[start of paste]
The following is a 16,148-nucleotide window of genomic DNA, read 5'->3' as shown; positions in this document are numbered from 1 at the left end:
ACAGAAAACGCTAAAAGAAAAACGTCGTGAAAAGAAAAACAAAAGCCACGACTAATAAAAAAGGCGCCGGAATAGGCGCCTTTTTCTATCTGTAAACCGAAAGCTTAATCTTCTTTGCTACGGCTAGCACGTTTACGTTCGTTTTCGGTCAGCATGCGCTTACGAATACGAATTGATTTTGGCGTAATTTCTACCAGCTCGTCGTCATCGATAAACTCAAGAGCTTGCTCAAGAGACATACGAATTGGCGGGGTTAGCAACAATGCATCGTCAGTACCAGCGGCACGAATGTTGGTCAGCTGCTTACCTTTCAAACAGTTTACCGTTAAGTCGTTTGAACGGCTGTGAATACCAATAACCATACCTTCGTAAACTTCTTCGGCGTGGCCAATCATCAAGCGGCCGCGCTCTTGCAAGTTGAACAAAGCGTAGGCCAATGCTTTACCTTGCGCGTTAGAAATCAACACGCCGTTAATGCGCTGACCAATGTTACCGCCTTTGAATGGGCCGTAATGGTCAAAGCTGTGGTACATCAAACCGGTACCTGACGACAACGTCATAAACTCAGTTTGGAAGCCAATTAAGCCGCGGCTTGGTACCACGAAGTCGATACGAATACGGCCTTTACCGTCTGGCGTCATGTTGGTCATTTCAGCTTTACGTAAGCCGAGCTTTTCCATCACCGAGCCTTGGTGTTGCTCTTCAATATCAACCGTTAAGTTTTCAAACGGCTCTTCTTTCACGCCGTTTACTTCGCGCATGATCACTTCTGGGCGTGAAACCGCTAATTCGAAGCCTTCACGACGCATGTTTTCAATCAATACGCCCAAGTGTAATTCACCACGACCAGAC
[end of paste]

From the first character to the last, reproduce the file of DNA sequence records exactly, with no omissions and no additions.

The following is a 16,148-nucleotide window of genomic DNA, read 5'->3' as shown; positions in this document are numbered from 1 at the left end:
ACAGAAAACGCTAAAAGAAAAACGTCGTGAAAAGAAAAACAAAAGCCACGACTAATAAAAAAGGCGCCGGAATAGGCGCCTTTTTCTATCTGTAAACCGAAAGCTTAATCTTCTTTGCTACGGCTAGCACGTTTACGTTCGTTTTCGGTCAGCATGCGCTTACGAATACGAATTGATTTTGGCGTAATTTCTACCAGCTCGTCGTCATCGATAAACTCAAGAGCTTGCTCAAGAGACATACGAATTGGCGGGGTTAGCAACAATGCATCGTCAGTACCAGCGGCACGAATGTTGGTCAGCTGCTTACCTTTCAAACAGTTTACCGTTAAGTCGTTTGAACGGCTGTGAATACCAATAACCATACCTTCGTAAACTTCTTCGGCGTGGCCAATCATCAAGCGGCCGCGCTCTTGCAAGTTGAACAAAGCGTAGGCCAATGCTTTACCTTGCGCGTTAGAAATCAACACGCCGTTAATGCGCTGACCAATGTTACCGCCTTTGAATGGGCCGTAATGGTCAAAGCTGTGGTACATCAAACCGGTACCTGACGACAACGTCATAAACTCAGTTTGGAAGCCAATTAAGCCGCGGCTTGGTACCACGAAGTCGATACGAATACGGCCTTTACCGTCTGGCGTCATGTTGGTCATTTCAGCTTTACGTAAGCCGAGCTTTTCCATCACCGAGCCTTGGTGTTGCTCTTCAATATCAACCGTTAAGTTTTCAAACGGCTCTTCTTTCACGCCGTTTACTTCGCGCATGATCACTTCTGGGCGTGAAACCGCTAATTCGAAGCCTTCACGACGCATGTTTTCAATCAATACGCCCAAGTGTAATTCACCACGACCAGAC